Meron Teshome of Stradalli – Bike Aid German team may only be 23 years old but he is already gaining attention around the European Cycling community. Trying to give sprinters from Eritrea a great reputation, Teshome is also trying to become a great...

Meron Teshome of Stradalli – Bike Aid German team may only be 23 years old but he is already gaining attention around the European Cycling community. Trying to give sprinters from Eritrea a great reputation, Teshome is also trying to become a great representative for the rise in African cycling.

During an interview with Teshome, we were able to get to see how impactful the Stradalli – Bike Aid efforts truly are in the lives of many young African cyclists.

When you grow up in Eritrea you grow up a fan of road cycling. It’s just the way it is back home. It doesn’t matter if you race or not, over half the population of Asmara uses bikes to commute. My uncle and great uncle were also cyclists and they influenced me to do it. I grew up wanting to be just like Tom Boonen, cycling is in my blood and it is a passion I have had my entire life.

Comparing African Cycling To European

Some people don’t realize how much of a challenge it is to reach the top in Africa as compared to Europe. There are fewer opportunities in Africa, for example in Eritrea cyclists like Daniel Teklehaimanot or Nathanael Berhane will get more looks because they are very talented climbers. Daniel is already proving to the world the level of talent there is with Eritrean climbers but that doesn’t help me to move forward to where I want to go. Cycling is so big in Europe but I think Africa is finally catching up. The fan base is great and we have a great group of highly talented cyclists coming up and winning in Europe.

Despite such a young career, Teshome has picked up victories in the Tour of Rwanda, the Tour of Eritrea, the Eritrean National Championships, the African Games ITT in 2015 and the African Continental Championships TTT in 2013.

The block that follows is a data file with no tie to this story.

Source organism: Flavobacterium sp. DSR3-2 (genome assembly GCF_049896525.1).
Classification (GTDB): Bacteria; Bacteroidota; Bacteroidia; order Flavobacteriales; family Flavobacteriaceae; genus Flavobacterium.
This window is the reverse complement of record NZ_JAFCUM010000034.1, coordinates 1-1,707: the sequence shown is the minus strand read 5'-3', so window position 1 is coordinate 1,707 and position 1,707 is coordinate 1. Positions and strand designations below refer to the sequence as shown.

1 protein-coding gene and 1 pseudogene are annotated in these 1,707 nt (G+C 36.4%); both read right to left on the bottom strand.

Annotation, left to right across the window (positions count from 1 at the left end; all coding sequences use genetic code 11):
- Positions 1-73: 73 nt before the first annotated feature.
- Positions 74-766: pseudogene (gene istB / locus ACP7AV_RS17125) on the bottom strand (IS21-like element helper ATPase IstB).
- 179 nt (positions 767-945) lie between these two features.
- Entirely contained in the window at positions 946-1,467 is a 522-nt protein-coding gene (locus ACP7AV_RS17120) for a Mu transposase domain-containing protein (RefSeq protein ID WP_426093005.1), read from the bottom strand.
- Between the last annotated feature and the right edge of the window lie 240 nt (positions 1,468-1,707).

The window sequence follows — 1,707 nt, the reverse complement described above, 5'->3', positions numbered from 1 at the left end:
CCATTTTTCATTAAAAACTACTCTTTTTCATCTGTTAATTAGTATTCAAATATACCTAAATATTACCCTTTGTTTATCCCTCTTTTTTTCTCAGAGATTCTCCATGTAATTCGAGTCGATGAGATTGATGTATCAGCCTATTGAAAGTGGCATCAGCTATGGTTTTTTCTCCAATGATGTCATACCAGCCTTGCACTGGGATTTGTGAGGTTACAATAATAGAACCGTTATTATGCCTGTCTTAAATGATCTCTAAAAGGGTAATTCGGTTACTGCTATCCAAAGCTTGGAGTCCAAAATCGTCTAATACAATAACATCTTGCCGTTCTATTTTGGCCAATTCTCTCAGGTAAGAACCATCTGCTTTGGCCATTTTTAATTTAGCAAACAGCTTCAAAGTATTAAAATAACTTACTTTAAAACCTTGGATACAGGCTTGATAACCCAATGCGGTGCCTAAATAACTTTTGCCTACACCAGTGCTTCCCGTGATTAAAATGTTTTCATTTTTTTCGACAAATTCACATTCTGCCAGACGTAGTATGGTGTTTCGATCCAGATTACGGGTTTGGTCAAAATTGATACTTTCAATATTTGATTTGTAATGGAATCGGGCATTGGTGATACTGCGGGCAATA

It’s not that I look at one win to be more important than another. They are all important to me. However, one that I will always cherish is the stage I won in the Tour of Rwanda, as Rwanda is a full of mountain country. That and the African Games ITT win was also special to me because I worked so hard to improve my TT skills. When I was with the MTN team in South Africa I learned a lot about being a professional racer. This is a sport centered around family because your team is your family but also because it really does take the support of your family back home to help you become the best possible cyclist.

Being a part of the Stradalli – Bike Aid family is very special for me. This has been a tough season to start, especially the Mallorca Challenge. However, when I look back to how far I’ve come in such a short period of time, I am now racing with a great team in some of big races and I get to race on the beautiful Aversa road bike from Stradalli, I know I’m very lucky to have these opportunities and I hope to make the most of them.